This film made Judge Patrick Bromley want to hurl. Which, coincidentally, is what happened the last time he rode in a taxi.
He's armed, but she's dangerous.
So…let me get this straight…Jimmy Fallon left Saturday Night Live for this??
Facts of the Case
See, there's this cop, and he's played by Jimmy Fallon (Almost Famous). But he's not like a regular cop, see, he's a cop who CAN'T DRIVE! That's right, he's a BAD DRIVER! And possibly even RETARDED! His lieutenant, played by Jennifer Esposito (Summer of Sam), YELLS at him A LOT! But, get this, they used to DATE! So, like, there's THAT!
Jimmy meets a cabbie played by Queen Latifah (Chicago), and she's a really GOOD DRIVER! And that's funny, see, because Jimmy's such a BAD DRIVER! Are you getting this? Well, they don't like each other! In fact, she YELLS at him A LOT! But he commandeers her SUPER-CHARGED TAXI, and together they chase BANK ROBBERS! And not just regular bank robbers! These bank robbers are actually BRAZILIAN SUPER MODELS!
What else? Oh, yeah—one of the SUPER MODEL BANK ROBBERS is played by real-life super model Gisele Bundchen! And Jimmy Fallon's mom is played by Ann-Margaret (Carnal Knowledge), who might also be RETARDED! But really she's just a DRUNK! And that TAXI goes REALLY FAST! And everyone YELLS at Jimmy Fallon A LOT!
HA HA HA HA HA HA HA HA HA!!!!
Tim Story's Taxi is an unfunny movie featuring unfunny people doing unfunny things. What exactly it wants us to be laughing at, I cannot say: Car chases? Incessant bickering? Alcoholism? There are so many bad ideas crashing into one another at such a frantic pace that the film can't keep from imploding, beginning with the premise. Was there any chance that this material could be funny? We're left scratching our heads—what were they thinking?
The screenplay, based on a 1998 French film written by Luc Besson (The Fifth Element), is credited to three writers: Jim Kouf, Ben Garant, and Thomas Lennon. The latter two gentleman were part of MTV's late, great sketch comedy series The State and are now on Comedy Central's inspired Reno 911!. They're funny people. What the hell happened? There are no signs of their brand of humor in the finished film, so does the screenplay they submitted even exist anymore? Was there nothing funny to begin with? Or was the third writer brought in to make the comedy more "accessible" or "mainstream"? A quick visit over to the Internet Movie Database tells me that the third writer, one Jim Kouf, is also responsible for penning National Treasure and Snow Dogs, so I've got a pretty good idea what must have happened.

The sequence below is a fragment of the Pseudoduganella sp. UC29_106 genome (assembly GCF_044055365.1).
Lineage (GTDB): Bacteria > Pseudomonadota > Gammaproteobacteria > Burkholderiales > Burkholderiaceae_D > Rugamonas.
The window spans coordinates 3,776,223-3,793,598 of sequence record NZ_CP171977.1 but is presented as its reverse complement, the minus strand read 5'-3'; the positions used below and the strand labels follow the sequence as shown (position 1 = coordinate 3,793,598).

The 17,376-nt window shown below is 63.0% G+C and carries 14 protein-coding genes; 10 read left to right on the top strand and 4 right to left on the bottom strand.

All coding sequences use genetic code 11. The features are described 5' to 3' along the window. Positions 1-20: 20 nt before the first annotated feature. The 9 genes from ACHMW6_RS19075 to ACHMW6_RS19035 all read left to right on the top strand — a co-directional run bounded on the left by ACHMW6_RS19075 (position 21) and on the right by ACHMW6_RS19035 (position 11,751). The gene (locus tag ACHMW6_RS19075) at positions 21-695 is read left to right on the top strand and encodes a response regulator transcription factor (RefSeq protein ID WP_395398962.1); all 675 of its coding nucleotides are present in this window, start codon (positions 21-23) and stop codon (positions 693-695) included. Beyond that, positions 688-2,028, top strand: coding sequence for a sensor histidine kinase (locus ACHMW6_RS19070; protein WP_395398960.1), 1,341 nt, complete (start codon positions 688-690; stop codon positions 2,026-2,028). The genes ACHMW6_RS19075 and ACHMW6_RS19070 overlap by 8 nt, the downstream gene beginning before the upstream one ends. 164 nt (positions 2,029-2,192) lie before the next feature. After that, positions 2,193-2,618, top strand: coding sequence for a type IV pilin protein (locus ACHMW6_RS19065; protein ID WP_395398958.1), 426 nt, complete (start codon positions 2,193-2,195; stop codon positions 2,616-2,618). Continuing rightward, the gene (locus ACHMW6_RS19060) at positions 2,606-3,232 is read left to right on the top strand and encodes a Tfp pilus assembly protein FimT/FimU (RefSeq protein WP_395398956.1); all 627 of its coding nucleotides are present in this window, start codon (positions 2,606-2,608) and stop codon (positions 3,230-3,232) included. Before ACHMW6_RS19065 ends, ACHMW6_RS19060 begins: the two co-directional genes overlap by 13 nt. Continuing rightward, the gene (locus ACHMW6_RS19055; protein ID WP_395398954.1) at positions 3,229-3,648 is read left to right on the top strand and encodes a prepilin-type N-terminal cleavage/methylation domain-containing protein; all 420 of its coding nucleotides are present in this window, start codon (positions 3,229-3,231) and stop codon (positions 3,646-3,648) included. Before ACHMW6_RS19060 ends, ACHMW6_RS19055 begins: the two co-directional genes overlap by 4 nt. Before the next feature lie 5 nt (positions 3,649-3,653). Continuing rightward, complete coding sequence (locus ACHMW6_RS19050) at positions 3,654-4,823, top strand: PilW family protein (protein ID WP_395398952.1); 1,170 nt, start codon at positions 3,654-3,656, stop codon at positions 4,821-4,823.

What's most shocking about all of this is the fact that anyone involved with the film claims to have used a screenplay at all, as I'm not convinced that was the case. The two main characters, Fallon and Latifah (would Queen be her first name, or is that, like, a title?), have exactly one line apiece; Fallon mumbles something stupid and half incoherent, and Latifah tells him to, "Shut up, fool." Sometimes she says, "You're crazy, fool," and still others it's, "Damn, fool," but the gist is pretty much the same. Every line of dialogue they have is basically a variation on their one line—the exchanges are as grating as they are repetitive. When someone actually needs to use dialogue to advance the plot, it's done as an afterthought; in one scene, Fallon wakes up from a night's sleep and instantly remembers a conversation he heard the bank robbers having in Portuguese (and yes, there are many of us who do dream of Brazilian supermodels, but that's not what they're going for here—even that joke isn't capitalized on). And it just so happens that Queen Latifah speaks Portuguese! And that this one piece of information, recalled at random, is a key piece of information for cracking the case! Man, that was easy!